Copper was an early victim of the increasingly fraught relations between Canberra and Beijing and Chinese imports of concentrate have fallen off a cliff since November last year under a ban that was never made official.
Australia is the fourth-largest producer of copper concentrates globally. The country produced 3.5 million tonnes last year, with just under half of that exported.
Unlike the iron ore market, where the countries’ steel mills and iron ore miners are joined at the hip, Australian concentrate only made up some 5% of Chinese imports. China was Australia’s no. 1 customer, however, and in the past sucked in more than half the country’s exports.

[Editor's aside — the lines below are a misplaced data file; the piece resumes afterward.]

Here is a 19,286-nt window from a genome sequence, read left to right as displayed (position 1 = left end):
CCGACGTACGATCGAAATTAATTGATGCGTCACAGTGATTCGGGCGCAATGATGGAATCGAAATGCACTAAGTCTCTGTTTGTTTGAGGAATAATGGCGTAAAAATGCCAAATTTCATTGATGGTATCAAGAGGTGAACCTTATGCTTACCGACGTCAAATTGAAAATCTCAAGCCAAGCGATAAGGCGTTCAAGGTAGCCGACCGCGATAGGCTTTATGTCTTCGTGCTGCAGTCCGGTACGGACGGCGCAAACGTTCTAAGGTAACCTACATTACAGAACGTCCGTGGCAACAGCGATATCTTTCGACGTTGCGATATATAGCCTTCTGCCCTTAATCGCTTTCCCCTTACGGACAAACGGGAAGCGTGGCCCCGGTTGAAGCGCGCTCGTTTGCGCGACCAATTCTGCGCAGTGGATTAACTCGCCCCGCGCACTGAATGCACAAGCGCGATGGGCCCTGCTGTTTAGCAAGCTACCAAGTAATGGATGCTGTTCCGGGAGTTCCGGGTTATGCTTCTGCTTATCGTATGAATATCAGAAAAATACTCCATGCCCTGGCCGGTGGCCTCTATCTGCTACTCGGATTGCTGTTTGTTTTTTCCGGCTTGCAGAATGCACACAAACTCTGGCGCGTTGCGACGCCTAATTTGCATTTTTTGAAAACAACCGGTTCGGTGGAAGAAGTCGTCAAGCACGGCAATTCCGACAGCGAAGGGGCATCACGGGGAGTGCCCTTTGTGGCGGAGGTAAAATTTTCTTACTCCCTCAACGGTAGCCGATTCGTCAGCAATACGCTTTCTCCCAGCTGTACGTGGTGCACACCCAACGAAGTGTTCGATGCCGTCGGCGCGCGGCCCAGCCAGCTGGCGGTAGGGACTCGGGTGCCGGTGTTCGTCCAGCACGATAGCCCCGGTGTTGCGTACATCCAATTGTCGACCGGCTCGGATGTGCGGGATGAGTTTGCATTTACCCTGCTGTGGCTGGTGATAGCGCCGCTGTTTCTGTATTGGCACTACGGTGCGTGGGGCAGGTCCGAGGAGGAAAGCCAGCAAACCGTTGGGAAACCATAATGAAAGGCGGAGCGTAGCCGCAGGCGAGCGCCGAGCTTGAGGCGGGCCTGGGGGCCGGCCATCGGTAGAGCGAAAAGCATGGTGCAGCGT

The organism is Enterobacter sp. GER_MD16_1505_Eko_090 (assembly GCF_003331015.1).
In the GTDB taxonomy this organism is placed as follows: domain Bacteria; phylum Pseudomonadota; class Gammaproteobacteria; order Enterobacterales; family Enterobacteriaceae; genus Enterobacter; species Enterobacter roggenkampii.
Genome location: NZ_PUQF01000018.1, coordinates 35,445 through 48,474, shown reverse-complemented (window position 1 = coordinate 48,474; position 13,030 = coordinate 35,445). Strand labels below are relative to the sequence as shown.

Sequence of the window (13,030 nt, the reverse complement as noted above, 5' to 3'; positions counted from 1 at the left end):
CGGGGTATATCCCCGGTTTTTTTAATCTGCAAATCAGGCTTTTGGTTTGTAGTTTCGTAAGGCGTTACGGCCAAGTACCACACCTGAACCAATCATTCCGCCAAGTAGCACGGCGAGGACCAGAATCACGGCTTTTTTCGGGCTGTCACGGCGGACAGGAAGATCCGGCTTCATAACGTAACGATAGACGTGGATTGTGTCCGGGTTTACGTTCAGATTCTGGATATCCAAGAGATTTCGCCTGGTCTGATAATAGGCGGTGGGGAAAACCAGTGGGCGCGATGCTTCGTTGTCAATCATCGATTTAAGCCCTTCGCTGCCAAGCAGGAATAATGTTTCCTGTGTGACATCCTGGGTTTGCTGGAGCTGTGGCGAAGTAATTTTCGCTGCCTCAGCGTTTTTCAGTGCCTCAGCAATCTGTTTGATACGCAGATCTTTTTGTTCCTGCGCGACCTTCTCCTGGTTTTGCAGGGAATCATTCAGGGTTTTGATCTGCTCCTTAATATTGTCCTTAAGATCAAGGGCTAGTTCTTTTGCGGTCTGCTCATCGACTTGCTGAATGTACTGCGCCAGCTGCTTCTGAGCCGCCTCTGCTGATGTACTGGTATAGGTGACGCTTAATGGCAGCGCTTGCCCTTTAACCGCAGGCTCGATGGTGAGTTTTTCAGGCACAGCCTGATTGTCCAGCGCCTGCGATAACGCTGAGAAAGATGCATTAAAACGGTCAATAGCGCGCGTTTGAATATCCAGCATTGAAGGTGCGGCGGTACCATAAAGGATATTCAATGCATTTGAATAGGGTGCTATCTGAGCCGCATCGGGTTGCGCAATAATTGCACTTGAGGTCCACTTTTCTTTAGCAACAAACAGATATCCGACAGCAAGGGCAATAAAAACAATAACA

According to a new report by Roskill, a minerals and metals market research firm, total exports of Australian concentrates fell 8% in 2020 (in gross weight terms) as producers scrambled to find new customers in the final months of 2020.
For the rest of this article: https://www.mining.com/copper-price-after-china-ban-australia-had-no-problem-finding-new-concentrate-buyers/